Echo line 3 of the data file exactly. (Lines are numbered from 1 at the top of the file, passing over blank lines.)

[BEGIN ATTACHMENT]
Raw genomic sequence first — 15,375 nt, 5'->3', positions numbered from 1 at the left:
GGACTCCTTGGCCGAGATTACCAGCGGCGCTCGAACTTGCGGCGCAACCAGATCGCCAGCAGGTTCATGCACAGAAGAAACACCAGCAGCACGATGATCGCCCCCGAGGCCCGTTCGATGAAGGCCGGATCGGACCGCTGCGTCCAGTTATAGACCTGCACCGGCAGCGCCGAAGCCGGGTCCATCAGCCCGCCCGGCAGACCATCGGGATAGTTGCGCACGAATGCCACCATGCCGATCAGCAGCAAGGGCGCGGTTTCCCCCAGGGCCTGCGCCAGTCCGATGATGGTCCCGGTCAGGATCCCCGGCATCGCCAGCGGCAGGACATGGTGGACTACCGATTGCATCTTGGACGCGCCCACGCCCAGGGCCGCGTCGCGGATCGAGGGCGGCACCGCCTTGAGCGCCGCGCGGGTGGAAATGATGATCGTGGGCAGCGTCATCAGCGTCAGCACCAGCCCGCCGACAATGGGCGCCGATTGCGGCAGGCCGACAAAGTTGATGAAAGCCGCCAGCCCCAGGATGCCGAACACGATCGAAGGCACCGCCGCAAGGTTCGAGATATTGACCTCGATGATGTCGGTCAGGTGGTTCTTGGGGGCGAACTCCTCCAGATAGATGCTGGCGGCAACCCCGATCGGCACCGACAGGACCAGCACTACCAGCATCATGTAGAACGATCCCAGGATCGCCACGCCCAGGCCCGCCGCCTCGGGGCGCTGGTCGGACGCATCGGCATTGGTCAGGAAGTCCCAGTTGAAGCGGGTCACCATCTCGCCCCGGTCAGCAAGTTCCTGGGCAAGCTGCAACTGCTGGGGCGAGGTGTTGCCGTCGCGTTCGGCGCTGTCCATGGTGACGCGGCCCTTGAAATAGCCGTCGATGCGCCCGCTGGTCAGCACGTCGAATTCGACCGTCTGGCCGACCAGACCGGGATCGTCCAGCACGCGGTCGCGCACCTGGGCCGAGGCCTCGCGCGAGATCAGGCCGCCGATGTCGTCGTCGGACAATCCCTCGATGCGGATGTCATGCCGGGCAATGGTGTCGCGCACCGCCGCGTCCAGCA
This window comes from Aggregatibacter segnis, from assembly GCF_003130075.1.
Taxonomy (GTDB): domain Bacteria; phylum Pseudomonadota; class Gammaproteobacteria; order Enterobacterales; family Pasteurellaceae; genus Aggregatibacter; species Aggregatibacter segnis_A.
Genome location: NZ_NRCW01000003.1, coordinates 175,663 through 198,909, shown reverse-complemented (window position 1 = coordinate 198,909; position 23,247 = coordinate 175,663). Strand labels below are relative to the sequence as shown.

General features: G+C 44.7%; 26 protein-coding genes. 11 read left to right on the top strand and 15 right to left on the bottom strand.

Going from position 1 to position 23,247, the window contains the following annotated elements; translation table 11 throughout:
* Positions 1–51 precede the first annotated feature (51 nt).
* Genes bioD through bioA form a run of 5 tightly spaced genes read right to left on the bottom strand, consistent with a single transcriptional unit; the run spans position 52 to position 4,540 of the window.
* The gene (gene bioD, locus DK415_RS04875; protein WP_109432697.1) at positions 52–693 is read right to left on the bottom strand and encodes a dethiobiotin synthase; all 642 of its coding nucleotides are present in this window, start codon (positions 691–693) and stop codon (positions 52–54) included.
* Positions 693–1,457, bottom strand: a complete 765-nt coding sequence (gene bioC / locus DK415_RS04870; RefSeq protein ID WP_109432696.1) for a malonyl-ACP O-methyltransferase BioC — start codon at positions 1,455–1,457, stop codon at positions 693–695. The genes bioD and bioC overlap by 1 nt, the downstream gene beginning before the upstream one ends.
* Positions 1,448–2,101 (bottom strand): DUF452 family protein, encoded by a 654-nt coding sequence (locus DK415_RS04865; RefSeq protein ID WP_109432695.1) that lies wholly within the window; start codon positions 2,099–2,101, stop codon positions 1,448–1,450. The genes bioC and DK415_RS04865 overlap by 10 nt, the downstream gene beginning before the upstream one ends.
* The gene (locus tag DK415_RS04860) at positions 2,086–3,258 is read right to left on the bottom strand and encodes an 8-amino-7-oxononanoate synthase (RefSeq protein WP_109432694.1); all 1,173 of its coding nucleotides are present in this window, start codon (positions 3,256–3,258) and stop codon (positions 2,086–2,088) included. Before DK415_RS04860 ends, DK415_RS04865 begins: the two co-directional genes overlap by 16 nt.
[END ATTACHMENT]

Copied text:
This window comes from Aggregatibacter segnis, from assembly GCF_003130075.1.